• Includes Credits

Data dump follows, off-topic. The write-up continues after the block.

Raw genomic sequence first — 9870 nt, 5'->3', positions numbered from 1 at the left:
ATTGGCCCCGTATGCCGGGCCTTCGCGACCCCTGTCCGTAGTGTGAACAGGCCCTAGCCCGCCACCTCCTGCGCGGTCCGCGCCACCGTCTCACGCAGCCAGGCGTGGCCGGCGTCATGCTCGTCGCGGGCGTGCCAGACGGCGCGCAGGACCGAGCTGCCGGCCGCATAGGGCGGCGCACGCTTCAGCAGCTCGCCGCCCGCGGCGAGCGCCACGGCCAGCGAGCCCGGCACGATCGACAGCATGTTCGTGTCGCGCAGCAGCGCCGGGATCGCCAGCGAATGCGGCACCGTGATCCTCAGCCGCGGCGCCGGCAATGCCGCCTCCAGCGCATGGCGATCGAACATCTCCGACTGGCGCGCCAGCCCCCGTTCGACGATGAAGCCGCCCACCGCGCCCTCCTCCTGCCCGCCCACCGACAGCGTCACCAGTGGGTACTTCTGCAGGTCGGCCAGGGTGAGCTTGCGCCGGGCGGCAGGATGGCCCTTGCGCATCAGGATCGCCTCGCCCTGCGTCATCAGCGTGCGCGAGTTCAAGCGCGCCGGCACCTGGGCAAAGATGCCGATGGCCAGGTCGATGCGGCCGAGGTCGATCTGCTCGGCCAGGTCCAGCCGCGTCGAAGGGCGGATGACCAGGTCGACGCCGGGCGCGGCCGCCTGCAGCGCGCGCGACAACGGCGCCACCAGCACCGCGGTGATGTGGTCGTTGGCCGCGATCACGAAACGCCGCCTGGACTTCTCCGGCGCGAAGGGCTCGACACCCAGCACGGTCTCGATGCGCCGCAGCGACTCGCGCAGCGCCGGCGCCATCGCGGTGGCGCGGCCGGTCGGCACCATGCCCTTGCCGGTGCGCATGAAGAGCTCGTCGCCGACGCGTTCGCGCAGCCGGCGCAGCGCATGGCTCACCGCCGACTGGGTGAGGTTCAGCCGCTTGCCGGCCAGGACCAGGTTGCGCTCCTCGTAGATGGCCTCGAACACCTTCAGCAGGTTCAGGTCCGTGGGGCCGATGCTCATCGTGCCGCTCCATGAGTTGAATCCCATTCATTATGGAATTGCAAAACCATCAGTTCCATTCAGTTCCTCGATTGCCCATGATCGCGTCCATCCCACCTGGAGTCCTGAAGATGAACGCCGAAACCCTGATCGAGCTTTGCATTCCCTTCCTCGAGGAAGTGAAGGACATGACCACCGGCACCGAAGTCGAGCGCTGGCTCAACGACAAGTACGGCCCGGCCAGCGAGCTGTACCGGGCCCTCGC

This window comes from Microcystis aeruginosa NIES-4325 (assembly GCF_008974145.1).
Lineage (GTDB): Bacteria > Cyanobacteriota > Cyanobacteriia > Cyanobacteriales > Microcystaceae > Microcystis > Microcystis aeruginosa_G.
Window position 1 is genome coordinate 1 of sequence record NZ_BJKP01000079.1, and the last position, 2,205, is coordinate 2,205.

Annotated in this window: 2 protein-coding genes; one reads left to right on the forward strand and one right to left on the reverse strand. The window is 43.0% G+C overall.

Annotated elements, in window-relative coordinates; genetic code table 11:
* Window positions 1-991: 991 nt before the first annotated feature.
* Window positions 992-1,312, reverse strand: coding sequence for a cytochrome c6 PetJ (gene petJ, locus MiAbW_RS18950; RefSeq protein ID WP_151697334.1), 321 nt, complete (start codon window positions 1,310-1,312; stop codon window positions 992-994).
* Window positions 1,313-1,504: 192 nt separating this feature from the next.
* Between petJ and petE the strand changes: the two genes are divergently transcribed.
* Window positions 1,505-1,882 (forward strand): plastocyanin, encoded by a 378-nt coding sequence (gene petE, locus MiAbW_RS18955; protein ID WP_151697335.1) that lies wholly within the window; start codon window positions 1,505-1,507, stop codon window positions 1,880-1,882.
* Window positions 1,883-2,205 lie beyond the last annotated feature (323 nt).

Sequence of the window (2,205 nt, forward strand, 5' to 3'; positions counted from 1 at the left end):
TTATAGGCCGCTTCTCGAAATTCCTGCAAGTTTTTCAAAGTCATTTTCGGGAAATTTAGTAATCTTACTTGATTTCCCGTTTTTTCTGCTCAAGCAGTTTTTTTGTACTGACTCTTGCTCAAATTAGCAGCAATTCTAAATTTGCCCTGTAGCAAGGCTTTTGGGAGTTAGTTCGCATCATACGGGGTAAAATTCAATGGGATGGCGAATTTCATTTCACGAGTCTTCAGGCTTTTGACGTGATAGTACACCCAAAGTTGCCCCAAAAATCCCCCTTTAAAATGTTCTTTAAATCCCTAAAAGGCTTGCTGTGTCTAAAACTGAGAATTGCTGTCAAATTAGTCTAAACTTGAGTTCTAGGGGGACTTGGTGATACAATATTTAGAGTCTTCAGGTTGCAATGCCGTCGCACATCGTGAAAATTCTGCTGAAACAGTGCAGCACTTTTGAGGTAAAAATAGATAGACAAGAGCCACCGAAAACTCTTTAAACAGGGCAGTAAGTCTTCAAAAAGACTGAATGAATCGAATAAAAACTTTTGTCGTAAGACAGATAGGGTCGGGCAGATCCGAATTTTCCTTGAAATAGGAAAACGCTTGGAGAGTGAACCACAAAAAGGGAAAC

Socratic questioning is a transtheoretical omnipresent psychotherapeutic process. Effective use of Socratic questioning in session is predictive of symptoms change; this relationship holds even after controlling for the relationship. However, there is some evidence that learning to artfully and competently use Socratic strategies in session is among the hardest skills for a psychotherapist to learn. Of course, Socrates was not a therapist and a pure application of the Socratic Method with a perfect fidelity would not be therapeutic. This webinar presents a more empathic and collaborative approach to using Socratic strategies in a clinical context; Socratic strategies are integrated with good clinical practices in a manner that is consistent with the evidence-base of what constitutes effective therapy. This webinar presents a framework for teaching clients and therapists how to use Socratic cognitive and behavior change strategies. This framework is based on methods that have proven effective training several thousand frontline public mental health therapists in how to deliver high quality cognitive behavior therapy. Participants will be taught how to use a four-step framework for Socratic questioning. Collaborative empiricism appropriately describes this process of using collaborative strategies to join with the client in applying scientific curiosity to their thought processes. Participants will learn how to use Socratic questioning strategies both within a single session and consistently across a number of sessions to bring about change in patient schema (i.e., core beliefs). Webinar will focus on applied examples and demonstrations.